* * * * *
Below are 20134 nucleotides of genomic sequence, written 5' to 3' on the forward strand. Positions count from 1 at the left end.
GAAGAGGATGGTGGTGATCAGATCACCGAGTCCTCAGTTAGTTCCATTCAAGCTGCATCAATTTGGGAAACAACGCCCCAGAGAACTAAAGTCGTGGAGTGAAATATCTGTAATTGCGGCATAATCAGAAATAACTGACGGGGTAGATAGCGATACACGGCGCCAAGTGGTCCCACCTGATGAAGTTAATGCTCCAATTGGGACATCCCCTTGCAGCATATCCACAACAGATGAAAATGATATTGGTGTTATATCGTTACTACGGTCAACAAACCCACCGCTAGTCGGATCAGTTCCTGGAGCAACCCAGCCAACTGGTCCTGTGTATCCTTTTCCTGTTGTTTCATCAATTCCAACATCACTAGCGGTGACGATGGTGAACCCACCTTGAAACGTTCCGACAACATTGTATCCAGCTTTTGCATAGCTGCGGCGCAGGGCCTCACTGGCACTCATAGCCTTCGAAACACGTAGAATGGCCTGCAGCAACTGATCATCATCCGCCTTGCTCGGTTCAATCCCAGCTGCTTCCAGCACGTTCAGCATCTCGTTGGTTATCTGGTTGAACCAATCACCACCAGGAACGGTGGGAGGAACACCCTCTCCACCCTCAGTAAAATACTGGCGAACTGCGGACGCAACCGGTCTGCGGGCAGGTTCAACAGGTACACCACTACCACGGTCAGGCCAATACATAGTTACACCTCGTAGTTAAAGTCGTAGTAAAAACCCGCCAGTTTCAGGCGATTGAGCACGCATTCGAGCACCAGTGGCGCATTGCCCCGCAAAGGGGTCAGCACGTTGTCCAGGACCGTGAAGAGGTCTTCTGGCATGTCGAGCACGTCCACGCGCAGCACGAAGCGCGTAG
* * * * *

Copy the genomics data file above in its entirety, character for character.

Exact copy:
Below are 20134 nucleotides of genomic sequence, written 5' to 3' on the forward strand. Positions count from 1 at the left end.
GAAGAGGATGGTGGTGATCAGATCACCGAGTCCTCAGTTAGTTCCATTCAAGCTGCATCAATTTGGGAAACAACGCCCCAGAGAACTAAAGTCGTGGAGTGAAATATCTGTAATTGCGGCATAATCAGAAATAACTGACGGGGTAGATAGCGATACACGGCGCCAAGTGGTCCCACCTGATGAAGTTAATGCTCCAATTGGGACATCCCCTTGCAGCATATCCACAACAGATGAAAATGATATTGGTGTTATATCGTTACTACGGTCAACAAACCCACCGCTAGTCGGATCAGTTCCTGGAGCAACCCAGCCAACTGGTCCTGTGTATCCTTTTCCTGTTGTTTCATCAATTCCAACATCACTAGCGGTGACGATGGTGAACCCACCTTGAAACGTTCCGACAACATTGTATCCAGCTTTTGCATAGCTGCGGCGCAGGGCCTCACTGGCACTCATAGCCTTCGAAACACGTAGAATGGCCTGCAGCAACTGATCATCATCCGCCTTGCTCGGTTCAATCCCAGCTGCTTCCAGCACGTTCAGCATCTCGTTGGTTATCTGGTTGAACCAATCACCACCAGGAACGGTGGGAGGAACACCCTCTCCACCCTCAGTAAAATACTGGCGAACTGCGGACGCAACCGGTCTGCGGGCAGGTTCAACAGGTACACCACTACCACGGTCAGGCCAATACATAGTTACACCTCGTAGTTAAAGTCGTAGTAAAAACCCGCCAGTTTCAGGCGATTGAGCACGCATTCGAGCACCAGTGGCGCATTGCCCCGCAAAGGGGTCAGCACGTTGTCCAGGACCGTGAAGAGGTCTTCTGGCATGTCGAGCACGTCCACGCGCAGCACGAAGCGCGTAG